Counselor's Corner: Reasons for being thankful


Fred Cavaiani

In two days, we celebrate Thanksgiving. We want to return home and celebrate with family and friends as we gather for dinner. This National Holiday of Thanksgiving creates in us an awareness of being thankful for what we have. It can be easy to journey through life without an attitude of gratitude for what we have. This day reminds us to be thankful for so many things. Family, friends, security, living in a free country, nature, beauty, a faith, and an awareness of a personal relationship with God or a positive philosophy or theology of life are all thoughts that can come to mind on this day of gratefulness.

Psychologically and spiritually, when we are consciously grateful, our mind and heart open up to a positive attitude about life. A healthy person needs to have this attitude of gratefulness. When I am consciously grateful, negativity and criticism disappear because they have no room to exist. Gratitude doesn’t allow for negative attitudes and judgmental attitudes toward other people. When I am grateful, I look for goodness everywhere. Gratitude directs my viewpoint into seeing goodness everywhere. It also opens my heart to receive goodness and experience goodness throughout the day. When you look at the next person you see or the next thing you see with a grateful heart you will experience a goodness there and find yourself feeling light-hearted.

The first Thanksgiving originated in October in this New World. It lasted three days. Ninety Native Americans and 63 pilgrims were in attendance in the present regions of Plymouth, Massachusetts. It was a celebration of good harvest both for Native Americans and Pilgrims who came together in unity to be thankful.

Maybe this lesson of the first Thanksgiving is something we all need. To be grateful and sit alongside others who look differently and be thankful together for what we all have together: food, fresh air, the earth we all share, family, friendships, and the ability and willingness to get along together and share what we have with each other. I saw a post on Facebook sent to me by a friend that said: “If you are more fortunate than others, build a larger table not a taller fence.” At times we can all build a fence between us and others by our negative attitudes and condemnations. Being grateful opens our hearts to share our tables of emotional, physical and spiritual nourishment with others.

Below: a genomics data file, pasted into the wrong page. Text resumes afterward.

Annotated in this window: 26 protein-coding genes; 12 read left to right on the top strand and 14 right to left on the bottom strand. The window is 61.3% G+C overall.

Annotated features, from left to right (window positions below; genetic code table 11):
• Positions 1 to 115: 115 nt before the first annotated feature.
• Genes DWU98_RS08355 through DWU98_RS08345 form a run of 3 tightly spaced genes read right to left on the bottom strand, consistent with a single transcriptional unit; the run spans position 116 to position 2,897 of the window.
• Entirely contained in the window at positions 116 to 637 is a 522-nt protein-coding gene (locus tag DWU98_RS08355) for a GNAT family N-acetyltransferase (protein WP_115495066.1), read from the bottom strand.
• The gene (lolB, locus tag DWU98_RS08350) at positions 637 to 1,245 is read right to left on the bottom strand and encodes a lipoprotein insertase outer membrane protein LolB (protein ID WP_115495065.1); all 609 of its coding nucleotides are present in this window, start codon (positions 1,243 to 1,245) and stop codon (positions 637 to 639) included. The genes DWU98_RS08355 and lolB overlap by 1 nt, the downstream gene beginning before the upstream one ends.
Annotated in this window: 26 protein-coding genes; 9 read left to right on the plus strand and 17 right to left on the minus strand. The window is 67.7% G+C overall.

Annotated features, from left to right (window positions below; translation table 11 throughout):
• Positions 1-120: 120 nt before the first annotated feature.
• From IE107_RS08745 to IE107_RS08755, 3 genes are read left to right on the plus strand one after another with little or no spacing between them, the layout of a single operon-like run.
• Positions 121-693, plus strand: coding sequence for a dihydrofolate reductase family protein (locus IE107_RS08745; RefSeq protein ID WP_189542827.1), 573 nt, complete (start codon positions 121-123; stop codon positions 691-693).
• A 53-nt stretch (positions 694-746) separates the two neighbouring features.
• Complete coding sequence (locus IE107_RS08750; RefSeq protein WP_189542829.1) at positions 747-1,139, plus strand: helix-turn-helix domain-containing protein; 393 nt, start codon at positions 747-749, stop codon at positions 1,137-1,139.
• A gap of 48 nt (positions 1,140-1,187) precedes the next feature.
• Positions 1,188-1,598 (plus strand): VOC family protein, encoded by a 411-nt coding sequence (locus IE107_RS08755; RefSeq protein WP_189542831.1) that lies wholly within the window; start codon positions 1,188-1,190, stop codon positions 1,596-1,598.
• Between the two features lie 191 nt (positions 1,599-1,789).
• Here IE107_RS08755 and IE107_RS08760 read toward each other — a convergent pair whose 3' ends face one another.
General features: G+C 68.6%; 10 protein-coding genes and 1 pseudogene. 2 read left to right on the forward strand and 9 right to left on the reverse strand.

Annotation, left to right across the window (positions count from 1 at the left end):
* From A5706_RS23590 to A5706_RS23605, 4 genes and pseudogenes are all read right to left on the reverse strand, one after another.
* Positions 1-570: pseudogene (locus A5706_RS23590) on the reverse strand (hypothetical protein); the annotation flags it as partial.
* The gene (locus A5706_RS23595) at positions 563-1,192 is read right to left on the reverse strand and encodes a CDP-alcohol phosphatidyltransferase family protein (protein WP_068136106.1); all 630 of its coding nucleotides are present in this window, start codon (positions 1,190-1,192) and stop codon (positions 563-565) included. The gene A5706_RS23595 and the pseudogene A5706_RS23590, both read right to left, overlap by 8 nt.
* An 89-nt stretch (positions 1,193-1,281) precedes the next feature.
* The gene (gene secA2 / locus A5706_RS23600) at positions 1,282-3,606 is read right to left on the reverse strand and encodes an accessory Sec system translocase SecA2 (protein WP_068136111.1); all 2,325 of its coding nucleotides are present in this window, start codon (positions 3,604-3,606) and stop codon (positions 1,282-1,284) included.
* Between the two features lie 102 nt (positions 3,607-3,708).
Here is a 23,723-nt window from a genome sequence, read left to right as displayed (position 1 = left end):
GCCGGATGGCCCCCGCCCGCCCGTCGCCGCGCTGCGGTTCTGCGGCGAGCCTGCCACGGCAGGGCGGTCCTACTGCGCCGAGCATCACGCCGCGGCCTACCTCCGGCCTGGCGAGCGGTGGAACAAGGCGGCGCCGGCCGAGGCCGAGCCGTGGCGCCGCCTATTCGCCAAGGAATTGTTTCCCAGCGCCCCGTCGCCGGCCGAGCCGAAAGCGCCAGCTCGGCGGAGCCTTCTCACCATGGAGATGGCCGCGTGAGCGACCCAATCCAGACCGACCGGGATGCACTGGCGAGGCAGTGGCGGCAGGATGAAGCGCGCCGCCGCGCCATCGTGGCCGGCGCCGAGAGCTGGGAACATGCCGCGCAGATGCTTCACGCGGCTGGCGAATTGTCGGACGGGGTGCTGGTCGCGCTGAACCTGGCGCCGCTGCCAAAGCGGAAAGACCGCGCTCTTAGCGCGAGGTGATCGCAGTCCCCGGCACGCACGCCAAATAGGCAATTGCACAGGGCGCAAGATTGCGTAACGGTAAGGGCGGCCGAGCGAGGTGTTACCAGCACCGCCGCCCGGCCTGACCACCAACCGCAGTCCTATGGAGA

Every time I find myself looking at something with a grateful heart, negativity seems to disappear. Every time I invest in condemning others, my heart seems to hurt and my attitude becomes overly invested in how I think things must be. This prevents me from investing in the goodness that is all around me and seeing the goodness in every person and in every aspect of creation.

The world needs thankful people. We have a national holiday to remind us of this. Thanksgiving is a day of gratitude and love for one another. Embrace everyone on this day with a grateful heart. Eat your Thanksgiving dinner being grateful for the food and for everyone at your table. If you have to eat alone because of circumstances, be grateful for yourself. Thanksgiving opens our hearts to something profound. It allows us to experience God, whomever God might be for you. It gets us out of self-pity and self- absorption. It helps our hearts to connect with each other.

Our world is very small. We are all on this journey together. Families need each other. Friends need each other. Nations need one another. Creation needs our love and respect. We are all one family. Gratefulness helps us to realize this. Whether your favorite football team wins or loses, enjoy watching it with others and enjoy eating with others with an open, grateful, loving heart and mind. Over four centuries ago, Pilgrims and Native Americans shared gratefully what they had with each other. Do the same this Thanksgiving. And let your love shine brightly with each other. We all need more of it. Be grateful and more love will enter your life.


Fred Cavaiani is a licensed marriage counselor and psychologist with a private practice in Troy. He is the founder of Marriage Growth Center, a consultant for the Detroit Medical Center, and conducts numerous programs for groups throughout Southeast Michigan. His column in the Legal News runs every other Tuesday. He can be reached at 248-362-3340. His e-mail address is: and his website is